Is "Funnest" a Word?
It depends on whether you think "fun" is an adjective.
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The Final Analysis
In the end, I've come to believe that there is a “fun” continuum. On one end you've got "fun," the noun, and everyone is happy to cluster around and be associated with it. That's the standard usage. Then, if you move on to "fun," the adjective, you've got a smaller but still significant group of people who will give their approval. That makes "fun" as an adjective informal usage. And then as you move on down the continuum you've got a much smaller group of people who are willing to grab "funner" and "funnest" by the shoulders and give them a big welcoming hug. That would be an example of language in flux. This small group clearly includes Steve Jobs, who has just thrust "funnest" into the spotlight. I predict the "funnest iPod ever" campaign will increase the general use of "funnest" and could even push it into the informal usage category. Now that's power.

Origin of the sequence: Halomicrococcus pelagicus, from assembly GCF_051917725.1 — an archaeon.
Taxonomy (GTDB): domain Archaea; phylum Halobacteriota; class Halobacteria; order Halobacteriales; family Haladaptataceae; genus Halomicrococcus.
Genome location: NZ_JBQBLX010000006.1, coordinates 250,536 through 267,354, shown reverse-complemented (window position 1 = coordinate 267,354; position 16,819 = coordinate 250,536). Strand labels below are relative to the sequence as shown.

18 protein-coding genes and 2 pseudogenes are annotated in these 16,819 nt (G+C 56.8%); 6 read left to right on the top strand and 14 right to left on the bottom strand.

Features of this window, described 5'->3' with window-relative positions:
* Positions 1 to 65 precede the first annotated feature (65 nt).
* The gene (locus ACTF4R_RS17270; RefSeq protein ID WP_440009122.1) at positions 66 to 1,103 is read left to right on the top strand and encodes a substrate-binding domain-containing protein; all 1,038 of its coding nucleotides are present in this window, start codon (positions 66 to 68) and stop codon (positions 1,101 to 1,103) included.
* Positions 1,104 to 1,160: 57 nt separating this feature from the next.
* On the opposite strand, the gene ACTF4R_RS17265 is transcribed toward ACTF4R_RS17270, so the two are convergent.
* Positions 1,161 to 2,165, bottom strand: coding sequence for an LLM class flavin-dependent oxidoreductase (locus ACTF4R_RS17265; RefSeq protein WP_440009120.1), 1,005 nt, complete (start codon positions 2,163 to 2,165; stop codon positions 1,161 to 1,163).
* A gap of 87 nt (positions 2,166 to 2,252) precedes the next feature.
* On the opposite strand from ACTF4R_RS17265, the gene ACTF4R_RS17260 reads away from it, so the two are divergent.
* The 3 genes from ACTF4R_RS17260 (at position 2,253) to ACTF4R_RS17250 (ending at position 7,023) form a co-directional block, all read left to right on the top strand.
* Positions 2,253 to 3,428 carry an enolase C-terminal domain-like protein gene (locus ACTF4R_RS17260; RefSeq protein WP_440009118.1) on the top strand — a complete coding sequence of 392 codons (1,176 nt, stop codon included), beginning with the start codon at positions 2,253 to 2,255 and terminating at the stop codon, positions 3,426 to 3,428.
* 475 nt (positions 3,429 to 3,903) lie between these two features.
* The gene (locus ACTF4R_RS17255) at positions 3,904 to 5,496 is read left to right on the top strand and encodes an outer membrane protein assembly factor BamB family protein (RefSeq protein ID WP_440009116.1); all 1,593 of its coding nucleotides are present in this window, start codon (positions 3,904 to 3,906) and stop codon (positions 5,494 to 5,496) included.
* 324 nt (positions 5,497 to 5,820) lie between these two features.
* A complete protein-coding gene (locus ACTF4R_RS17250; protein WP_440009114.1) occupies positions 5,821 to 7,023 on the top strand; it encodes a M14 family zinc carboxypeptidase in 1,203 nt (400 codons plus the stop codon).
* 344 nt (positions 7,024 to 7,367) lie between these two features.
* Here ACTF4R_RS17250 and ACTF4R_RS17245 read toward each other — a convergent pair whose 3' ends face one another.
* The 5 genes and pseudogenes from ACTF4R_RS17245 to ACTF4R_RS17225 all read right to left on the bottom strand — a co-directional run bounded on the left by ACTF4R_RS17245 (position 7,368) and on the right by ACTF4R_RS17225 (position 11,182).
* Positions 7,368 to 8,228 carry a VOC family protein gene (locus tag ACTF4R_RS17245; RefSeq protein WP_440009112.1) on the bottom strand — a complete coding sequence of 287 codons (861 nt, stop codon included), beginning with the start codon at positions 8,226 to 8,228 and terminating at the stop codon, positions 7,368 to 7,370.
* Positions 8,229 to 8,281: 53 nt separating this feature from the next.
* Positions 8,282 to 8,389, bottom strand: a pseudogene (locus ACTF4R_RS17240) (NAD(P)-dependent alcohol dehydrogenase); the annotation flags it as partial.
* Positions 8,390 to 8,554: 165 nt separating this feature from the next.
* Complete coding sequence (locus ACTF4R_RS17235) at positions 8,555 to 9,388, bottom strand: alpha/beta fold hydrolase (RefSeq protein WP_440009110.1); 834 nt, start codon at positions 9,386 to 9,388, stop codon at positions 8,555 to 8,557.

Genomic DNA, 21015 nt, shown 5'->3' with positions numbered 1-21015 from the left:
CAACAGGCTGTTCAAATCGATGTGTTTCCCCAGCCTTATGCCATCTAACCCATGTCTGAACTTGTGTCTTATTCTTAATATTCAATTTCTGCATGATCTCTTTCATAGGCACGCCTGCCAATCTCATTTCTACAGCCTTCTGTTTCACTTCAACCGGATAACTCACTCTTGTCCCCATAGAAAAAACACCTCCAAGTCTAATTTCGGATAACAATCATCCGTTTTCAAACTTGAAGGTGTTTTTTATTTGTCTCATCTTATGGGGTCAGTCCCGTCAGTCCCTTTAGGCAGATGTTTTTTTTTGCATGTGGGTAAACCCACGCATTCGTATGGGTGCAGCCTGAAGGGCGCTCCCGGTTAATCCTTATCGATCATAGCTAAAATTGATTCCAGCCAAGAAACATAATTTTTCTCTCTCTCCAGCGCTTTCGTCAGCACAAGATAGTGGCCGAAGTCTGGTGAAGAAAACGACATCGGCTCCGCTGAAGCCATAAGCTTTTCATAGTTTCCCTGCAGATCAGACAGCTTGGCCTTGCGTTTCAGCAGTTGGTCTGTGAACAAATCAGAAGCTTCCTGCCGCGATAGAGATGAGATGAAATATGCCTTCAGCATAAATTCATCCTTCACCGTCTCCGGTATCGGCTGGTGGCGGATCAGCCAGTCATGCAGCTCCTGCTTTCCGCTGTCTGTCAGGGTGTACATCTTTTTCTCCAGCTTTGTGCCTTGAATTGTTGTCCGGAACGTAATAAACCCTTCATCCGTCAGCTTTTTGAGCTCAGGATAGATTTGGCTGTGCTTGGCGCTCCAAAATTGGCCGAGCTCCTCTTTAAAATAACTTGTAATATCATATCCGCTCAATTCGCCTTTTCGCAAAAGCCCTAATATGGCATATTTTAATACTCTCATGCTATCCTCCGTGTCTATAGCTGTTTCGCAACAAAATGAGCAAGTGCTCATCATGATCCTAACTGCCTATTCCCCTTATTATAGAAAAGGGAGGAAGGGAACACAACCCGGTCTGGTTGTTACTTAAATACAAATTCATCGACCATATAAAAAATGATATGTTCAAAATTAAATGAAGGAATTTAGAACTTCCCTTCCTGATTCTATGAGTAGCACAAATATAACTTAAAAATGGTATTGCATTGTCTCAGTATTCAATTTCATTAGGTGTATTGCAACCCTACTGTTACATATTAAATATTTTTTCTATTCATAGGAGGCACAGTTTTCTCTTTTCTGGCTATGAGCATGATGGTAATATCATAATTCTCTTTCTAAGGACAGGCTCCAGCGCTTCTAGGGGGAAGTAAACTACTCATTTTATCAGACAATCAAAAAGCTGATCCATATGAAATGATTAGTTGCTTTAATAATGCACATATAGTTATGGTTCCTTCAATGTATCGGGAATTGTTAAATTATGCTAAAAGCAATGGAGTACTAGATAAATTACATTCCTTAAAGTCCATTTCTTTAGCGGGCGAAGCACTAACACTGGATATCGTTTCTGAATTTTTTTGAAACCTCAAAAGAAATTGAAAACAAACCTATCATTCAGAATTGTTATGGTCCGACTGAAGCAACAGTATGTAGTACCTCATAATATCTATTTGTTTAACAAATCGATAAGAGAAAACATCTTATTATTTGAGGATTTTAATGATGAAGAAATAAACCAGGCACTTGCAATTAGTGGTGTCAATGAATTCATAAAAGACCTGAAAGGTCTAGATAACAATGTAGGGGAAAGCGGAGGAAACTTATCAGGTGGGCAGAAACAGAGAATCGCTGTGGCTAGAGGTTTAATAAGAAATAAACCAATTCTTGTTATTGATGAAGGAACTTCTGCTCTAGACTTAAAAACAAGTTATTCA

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1. Merriam-Webster's Dictionary of English Usage. Springfield: Merriam-Webster, 1994, pp. 469-70.
2. Garner, B. Garner's Modern American Usage. Oxford: Oxford University Press, 2003, p. 371.
3. The American Heritage Guide to Contemporary Usage and Style. Boston: Houghton Mifflin Company, 2005, p. 197.
4. The Grammar Logs. #596, March 24, 2004, http://tinyurl.com/3nwddd (accessed September 9, 2008).
5. Wallraff, B. Word Court 87 (2000).
Online comments that include objections to "fun" as an adjective
- Changing Usage: Fun as an Adjective
- A "Fun" Topic
- The Oxford English Dictionary does not list "fun" as an adjective, nor does it include the words "funner" and "funnest."
One online comment that calls "fun" as an adjective "informal"
Other Interesting Links
- Dictionary.com entry for "attributive noun"
- Oxford English Dictionary entry for "fun" (subscription required)
· World Wide Words article about "fun" (Perhaps the best article online about the word "fun.”
The author doesn't take a strong stand on "fun" as an adjective but is opposed to "funner" and "funnest.")